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Announcement: My upcoming book: I’m working on an encyclopedic dictionary of contract clauses, for drafters, reviewers, and students. The book is built on a much-expanded version of the Common Draft clauses; it has links to specimens of real-world clauses found in contracts by companies you undoubtedly know; and it has lots of analysis and commentary. If you’d like to be notified and get a free sample chapter by email when I finish, send your email address to me at dc@toedt.com. Don’t worry, I won’t spam you or sell your email address.

Brevity in contracts isn’t always the supreme virtue

Brevity in a contract is certainly an important virtue. But it’s far from the only one. Sometimes a few words of explanation or clarification can be cheap insurance.

For starters: Every decision-maker who reads a contract has his or her own values, biases, intelligence, education, experience, etc. It’s impossible to know in advance what those might be for a particular executive, judge, juror, etc. In persuading that individual to see things the way you want, a bit of extra language might make all the difference.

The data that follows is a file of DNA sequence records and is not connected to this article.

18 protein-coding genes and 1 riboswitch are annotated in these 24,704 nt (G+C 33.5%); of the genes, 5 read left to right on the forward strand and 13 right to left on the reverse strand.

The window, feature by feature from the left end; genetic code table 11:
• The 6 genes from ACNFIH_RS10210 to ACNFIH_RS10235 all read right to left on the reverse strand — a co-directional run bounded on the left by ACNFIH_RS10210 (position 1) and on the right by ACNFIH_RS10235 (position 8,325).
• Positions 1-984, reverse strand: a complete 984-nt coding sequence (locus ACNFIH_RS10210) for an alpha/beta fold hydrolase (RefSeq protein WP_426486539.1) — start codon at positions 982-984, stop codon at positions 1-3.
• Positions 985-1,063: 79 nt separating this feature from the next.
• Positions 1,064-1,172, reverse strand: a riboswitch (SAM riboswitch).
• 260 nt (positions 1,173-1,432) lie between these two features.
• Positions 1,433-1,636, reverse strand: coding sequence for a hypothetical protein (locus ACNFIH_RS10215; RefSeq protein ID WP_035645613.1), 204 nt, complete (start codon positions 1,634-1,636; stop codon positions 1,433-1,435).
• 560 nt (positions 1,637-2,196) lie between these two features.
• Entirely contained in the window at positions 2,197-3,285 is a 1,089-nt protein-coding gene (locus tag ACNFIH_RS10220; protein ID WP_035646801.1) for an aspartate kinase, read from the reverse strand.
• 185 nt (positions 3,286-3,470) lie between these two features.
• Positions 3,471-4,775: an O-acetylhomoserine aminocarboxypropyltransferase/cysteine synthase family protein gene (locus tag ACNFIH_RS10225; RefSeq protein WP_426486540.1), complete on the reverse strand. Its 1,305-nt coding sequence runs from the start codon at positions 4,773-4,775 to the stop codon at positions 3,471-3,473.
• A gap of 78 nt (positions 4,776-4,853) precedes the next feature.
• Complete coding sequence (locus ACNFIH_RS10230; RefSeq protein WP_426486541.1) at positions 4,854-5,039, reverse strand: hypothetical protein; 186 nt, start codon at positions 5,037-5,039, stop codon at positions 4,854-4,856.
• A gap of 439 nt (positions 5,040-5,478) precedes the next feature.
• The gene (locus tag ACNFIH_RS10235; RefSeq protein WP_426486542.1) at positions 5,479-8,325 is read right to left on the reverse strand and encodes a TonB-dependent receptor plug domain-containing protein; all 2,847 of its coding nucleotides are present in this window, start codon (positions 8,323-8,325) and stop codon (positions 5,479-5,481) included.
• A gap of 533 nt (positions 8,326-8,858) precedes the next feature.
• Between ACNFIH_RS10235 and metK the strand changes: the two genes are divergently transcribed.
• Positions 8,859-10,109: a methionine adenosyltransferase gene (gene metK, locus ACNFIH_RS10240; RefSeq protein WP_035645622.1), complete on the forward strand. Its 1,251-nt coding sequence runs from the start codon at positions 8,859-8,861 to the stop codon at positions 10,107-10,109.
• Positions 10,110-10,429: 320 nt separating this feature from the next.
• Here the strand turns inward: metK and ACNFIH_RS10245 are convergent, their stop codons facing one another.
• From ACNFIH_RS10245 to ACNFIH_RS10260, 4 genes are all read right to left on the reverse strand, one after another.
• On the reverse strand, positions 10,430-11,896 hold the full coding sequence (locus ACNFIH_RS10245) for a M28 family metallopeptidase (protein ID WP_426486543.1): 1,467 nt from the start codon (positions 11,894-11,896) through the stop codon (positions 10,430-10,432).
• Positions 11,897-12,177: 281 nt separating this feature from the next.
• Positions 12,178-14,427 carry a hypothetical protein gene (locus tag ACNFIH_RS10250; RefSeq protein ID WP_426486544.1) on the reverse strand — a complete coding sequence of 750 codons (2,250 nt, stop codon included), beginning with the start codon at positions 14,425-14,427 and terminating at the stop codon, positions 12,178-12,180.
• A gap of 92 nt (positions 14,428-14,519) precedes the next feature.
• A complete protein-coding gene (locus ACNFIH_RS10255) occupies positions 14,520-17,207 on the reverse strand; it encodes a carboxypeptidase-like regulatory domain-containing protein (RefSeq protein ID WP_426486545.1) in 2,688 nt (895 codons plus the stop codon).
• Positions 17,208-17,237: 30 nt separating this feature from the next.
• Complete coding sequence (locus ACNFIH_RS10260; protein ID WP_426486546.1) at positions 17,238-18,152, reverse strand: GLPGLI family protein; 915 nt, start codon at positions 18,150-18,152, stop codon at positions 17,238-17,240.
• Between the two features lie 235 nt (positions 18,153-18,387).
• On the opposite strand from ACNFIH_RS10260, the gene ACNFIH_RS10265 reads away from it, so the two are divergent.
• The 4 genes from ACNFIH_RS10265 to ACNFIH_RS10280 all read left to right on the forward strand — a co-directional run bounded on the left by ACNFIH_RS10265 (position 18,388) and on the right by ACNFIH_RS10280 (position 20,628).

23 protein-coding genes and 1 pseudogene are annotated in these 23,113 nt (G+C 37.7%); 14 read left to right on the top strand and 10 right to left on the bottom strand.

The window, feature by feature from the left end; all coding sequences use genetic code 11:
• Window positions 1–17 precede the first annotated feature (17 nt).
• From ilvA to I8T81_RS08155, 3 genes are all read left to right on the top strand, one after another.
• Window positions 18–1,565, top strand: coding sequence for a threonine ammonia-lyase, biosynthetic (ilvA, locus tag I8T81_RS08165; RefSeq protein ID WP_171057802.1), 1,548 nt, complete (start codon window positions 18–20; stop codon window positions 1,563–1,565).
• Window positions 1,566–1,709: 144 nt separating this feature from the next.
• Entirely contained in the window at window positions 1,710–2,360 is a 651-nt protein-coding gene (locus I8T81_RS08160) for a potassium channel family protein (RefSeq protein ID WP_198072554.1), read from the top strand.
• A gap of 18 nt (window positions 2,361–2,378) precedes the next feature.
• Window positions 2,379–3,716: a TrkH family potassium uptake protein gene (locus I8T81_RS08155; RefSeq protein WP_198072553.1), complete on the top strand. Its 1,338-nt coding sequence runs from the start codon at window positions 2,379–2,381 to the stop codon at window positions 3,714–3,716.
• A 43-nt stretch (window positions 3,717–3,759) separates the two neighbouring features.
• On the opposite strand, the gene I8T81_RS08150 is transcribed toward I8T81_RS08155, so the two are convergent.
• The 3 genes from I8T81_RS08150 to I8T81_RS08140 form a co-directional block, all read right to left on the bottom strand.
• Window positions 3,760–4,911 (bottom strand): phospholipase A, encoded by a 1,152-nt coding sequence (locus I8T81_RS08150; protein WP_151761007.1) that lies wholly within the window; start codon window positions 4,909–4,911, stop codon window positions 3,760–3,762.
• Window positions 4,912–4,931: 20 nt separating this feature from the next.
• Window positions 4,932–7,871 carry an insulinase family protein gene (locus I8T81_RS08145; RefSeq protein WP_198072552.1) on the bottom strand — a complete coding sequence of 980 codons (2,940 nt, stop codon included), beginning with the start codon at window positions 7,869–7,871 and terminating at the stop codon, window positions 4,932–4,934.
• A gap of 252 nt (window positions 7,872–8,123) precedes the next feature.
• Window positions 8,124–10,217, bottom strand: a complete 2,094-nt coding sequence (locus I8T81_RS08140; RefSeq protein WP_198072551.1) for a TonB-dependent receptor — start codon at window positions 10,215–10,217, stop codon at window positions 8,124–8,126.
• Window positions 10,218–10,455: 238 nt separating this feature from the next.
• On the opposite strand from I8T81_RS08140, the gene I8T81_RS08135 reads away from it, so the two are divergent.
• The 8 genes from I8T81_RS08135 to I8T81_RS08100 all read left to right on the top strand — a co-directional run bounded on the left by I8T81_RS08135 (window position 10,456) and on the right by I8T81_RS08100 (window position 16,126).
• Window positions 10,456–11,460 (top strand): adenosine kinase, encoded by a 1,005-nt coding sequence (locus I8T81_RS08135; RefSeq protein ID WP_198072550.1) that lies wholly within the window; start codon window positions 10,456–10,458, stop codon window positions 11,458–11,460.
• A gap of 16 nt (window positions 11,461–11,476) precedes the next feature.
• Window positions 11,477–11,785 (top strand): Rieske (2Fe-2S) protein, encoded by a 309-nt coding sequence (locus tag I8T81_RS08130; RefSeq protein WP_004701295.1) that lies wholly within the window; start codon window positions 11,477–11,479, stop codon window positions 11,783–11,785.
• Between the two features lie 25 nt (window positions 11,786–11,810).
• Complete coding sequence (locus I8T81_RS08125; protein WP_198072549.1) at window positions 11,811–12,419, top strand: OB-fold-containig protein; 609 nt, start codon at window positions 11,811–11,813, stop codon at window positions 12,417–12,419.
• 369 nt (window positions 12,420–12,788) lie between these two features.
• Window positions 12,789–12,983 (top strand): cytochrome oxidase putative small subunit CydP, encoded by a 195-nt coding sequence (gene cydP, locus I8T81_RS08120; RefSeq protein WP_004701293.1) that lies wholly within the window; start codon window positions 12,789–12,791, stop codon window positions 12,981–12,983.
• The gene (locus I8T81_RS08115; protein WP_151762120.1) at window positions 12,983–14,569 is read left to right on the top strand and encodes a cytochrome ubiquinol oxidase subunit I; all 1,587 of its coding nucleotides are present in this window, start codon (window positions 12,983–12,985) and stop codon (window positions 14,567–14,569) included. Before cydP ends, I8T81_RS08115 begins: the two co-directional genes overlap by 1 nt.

Plus, the future’s often cloudy. It can be hard to know what difficulties the parties might encounter down the road. A less-terse contract might make it easier for the parties to collaborate effectively in dealing with unanticipated problems.

(Of course, many contracts are too long because their drafters didn’t or couldn’t take the time to be more concise, but there’s usually a happy medium.)

Comments on this entry are closed.

  • Tom Bowden October 20, 2011, 10:09 am

    DC – What is your opinion on the now nearly ubiquitous language “For the avoidance of doubt…..”? I was taught to say things once, and say it right the first time, rather than restate the same concept in a different way. This is a recipe for ambiguity in my opinion. On the other hand I do agree with using formulas and calculations to demonstrate precisely what is intended.

  • D. C. Toedt October 20, 2011, 12:14 pm

    Tom, I use “For the avoidance of doubt” quite a bit. Mainly it’s to try to nip in the bud any attempt by the other side’s trial counsel to argue a different implied meaning of the preceding term.

    Here are two examples, from a services agreement form I recently did for a client:

    (4) For the avoidance of doubt, each Statement of Work will be construed as requiring Provider to perform all individual tasks necessary for the proper rendering of the relevant services, even if one or more such individual tasks is not expressly stated there.

    (5) For the avoidance of doubt, Provider is under no obligation to provide services not described in a Statement of Work unless the parties have expressly agreed otherwise in writing.